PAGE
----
President of Russia Vladimir Putin: Good afternoon. I congratulate you all on your professional holiday. Press Day, right?

Editor-in-chief of the Komsomolskaya Pravda newspaper Vladimir Sungorkin: Russian Press Day.

Vladimir Putin: My congratulations to all those involved in this wonderful profession, an interesting, very important, difficult and, sadly, occasionally a dangerous one, but very important. I congratulate you and wish all the best to you, to all your colleagues, to everyone who works at both print and electronic media outlets, in internet media.

People in your trade are interesting, unconventional, creative, and often very talented. I would like to express my hope that all those qualities, all the talent and efforts will serve the good of society and Russian citizens.

Remark: Thank you.

Vladimir Putin: I will conclude my short speech, my introductory remarks, on that note. Let us just have a talk, as we oftentimes do at meetings like this.

Vladimir Sungorkin: Mr President, thank you for coming to Komsomolskaya Pravda.

I have a question for you not as the President, but as a presidential candidate. This year, we will have, I think, a record number of those who wish to lead our dear mother Russia. What are your thoughts on the large number of potential candidates? Do they motivate you, or just the opposite? What are your feelings on going up against 15 rivals, I believe?

Vladimir Putin: I think it is normal and good. To some degree, the pre-election period always strains society, because, unfortunately, there is also a lot of “foam” bubbling up, but still it is good because it gives people a chance and a reason to speak out, to discuss how different people approach these problems.

In general, I think it’s useful. It keeps the discussion fresh and sharpens it. The main thing is to do everything according to the law, as well as certain ethical and moral values. This is the most important element; and on the whole these campaigns I have just mentioned, while they have downsides, they still benefit society. This is why I welcome it. I will be glad to see and to hear interesting, elegant and useful proposals for the country’s development.

Editor-in-chief of the Kommersant newspaper Sergei Yakovlev: Mr President, I would like to continue with the topic of the election.

Alexei Navalny was not allowed to participate in the election. We immediately heard criticism from Washington and a number of European capitals. I would like to know what you think about this and how you see the situation?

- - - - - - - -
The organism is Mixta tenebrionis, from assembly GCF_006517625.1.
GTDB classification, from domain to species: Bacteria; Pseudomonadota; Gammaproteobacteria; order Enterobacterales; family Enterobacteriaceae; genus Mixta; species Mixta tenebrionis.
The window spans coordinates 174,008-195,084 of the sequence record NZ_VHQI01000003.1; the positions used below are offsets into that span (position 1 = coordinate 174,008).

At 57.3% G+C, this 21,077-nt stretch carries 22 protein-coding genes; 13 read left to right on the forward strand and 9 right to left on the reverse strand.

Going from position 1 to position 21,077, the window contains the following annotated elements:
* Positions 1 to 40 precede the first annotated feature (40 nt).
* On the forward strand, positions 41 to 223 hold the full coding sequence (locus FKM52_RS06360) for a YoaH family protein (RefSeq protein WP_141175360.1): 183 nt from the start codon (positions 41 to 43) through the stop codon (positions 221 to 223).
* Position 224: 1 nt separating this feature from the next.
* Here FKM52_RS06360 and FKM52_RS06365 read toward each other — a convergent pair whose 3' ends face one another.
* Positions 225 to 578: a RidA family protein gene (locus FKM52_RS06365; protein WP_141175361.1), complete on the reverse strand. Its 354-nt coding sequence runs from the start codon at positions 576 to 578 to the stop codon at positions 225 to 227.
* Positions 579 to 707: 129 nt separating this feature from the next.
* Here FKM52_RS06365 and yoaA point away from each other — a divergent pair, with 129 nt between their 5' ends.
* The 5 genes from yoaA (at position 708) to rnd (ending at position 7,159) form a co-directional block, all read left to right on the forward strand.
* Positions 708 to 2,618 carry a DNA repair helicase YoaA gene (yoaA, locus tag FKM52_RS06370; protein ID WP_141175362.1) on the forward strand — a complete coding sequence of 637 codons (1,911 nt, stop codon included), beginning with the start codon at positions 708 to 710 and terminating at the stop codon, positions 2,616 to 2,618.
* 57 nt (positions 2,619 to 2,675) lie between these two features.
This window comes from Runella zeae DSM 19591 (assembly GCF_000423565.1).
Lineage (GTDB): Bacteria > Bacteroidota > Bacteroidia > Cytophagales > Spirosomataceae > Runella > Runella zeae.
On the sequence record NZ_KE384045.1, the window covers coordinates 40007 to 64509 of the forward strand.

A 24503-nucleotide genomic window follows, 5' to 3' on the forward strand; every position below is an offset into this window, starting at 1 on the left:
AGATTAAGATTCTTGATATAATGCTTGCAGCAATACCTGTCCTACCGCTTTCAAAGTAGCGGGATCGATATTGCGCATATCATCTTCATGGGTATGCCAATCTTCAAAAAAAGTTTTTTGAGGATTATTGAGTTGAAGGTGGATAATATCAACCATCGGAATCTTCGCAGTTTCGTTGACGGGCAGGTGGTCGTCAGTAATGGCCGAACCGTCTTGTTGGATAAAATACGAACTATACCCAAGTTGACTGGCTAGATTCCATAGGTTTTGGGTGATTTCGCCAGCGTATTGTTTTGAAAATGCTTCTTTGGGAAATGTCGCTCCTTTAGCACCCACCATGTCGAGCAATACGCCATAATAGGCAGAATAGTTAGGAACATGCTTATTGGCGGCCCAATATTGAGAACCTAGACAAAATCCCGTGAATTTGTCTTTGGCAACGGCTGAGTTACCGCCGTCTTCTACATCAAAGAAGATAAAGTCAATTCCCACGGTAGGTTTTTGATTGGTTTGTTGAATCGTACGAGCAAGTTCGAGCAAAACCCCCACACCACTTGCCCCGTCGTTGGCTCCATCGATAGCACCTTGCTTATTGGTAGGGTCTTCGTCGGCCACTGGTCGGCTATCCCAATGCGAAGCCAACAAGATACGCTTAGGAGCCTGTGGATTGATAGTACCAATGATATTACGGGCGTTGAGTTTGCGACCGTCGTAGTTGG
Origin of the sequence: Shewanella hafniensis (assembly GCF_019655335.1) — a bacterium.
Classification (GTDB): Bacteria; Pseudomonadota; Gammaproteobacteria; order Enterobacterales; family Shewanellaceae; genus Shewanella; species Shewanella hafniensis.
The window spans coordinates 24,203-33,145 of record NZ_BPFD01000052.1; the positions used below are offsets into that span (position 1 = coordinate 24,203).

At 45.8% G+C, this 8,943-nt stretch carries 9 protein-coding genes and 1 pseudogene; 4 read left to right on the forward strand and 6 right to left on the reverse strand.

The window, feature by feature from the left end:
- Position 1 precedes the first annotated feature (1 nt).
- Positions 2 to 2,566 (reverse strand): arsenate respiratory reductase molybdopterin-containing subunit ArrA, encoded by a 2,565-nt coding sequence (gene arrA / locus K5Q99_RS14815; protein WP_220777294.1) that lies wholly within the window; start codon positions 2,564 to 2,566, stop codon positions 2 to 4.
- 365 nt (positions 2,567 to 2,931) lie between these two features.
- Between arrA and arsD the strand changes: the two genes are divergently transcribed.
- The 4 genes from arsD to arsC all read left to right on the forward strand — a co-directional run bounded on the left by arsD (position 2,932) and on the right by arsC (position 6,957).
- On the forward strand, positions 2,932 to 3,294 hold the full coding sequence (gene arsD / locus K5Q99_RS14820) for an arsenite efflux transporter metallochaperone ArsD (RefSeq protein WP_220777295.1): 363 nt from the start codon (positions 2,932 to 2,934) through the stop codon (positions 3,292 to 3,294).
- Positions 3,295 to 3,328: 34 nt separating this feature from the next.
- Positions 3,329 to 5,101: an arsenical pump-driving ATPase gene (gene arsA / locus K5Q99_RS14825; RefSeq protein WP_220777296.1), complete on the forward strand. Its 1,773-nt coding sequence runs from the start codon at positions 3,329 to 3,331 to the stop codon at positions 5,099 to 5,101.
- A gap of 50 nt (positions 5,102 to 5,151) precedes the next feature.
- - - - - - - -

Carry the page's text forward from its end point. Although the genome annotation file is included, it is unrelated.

Vladimir Putin: First, I would like to say that no one likes when others interfere with their internal political affairs. Our American friends particularly do not like it. We can see their reaction even to unreliable information on our interference, we can see how sharp the reaction has been, aggressive even, I would say. The experience of American election campaigns shows that they hardly allow anyone in.

The situation with our media which were promptly labelled foreign agents and their performance impeded, in a pretty aggressive and spiteful way, I would say this speaks exactly to how they react if someone influences the domestic political situation somehow, especially during the pre-election period.

The fact that they do that themselves, at least make these attempts, is regarded by them as normal, which is absolutely wrong in my view. And if they poke their nose in everything, they should be ready to respond to certain challenges which they actually encourage themselves.

I would ask you not to take this as if we are interfering with something. We are not going to interfere. I am just stating the fact that nobody likes it when someone interferes with their business yet they are happy to intrude into others’ affairs. This is the first thing that comes to my mind regarding some reactions by the US Congress followed by the Department of State on the fact that someone was not allowed. This is the first instance.

The second instance. The character you mentioned is not the only one who was banned. For some reason others were not announced. This seems to reveal the US administration and other nations’ preferences regarding who they would like to promote in Russia’s politics and who they would like to see among the country’s leadership, if not the leader. And apparently, these are the people they count on, they rely on. And in this case, they gave themselves away, they would have done better if they had kept silent.

The key is not who was allowed to run and who was not, because this is standard practice. The key is to understand and to follow the spirit of the law for us inside the country. To understand that any violation of the law, no matter who it is committed by, is intolerable. And that’s it. Including during the election campaign.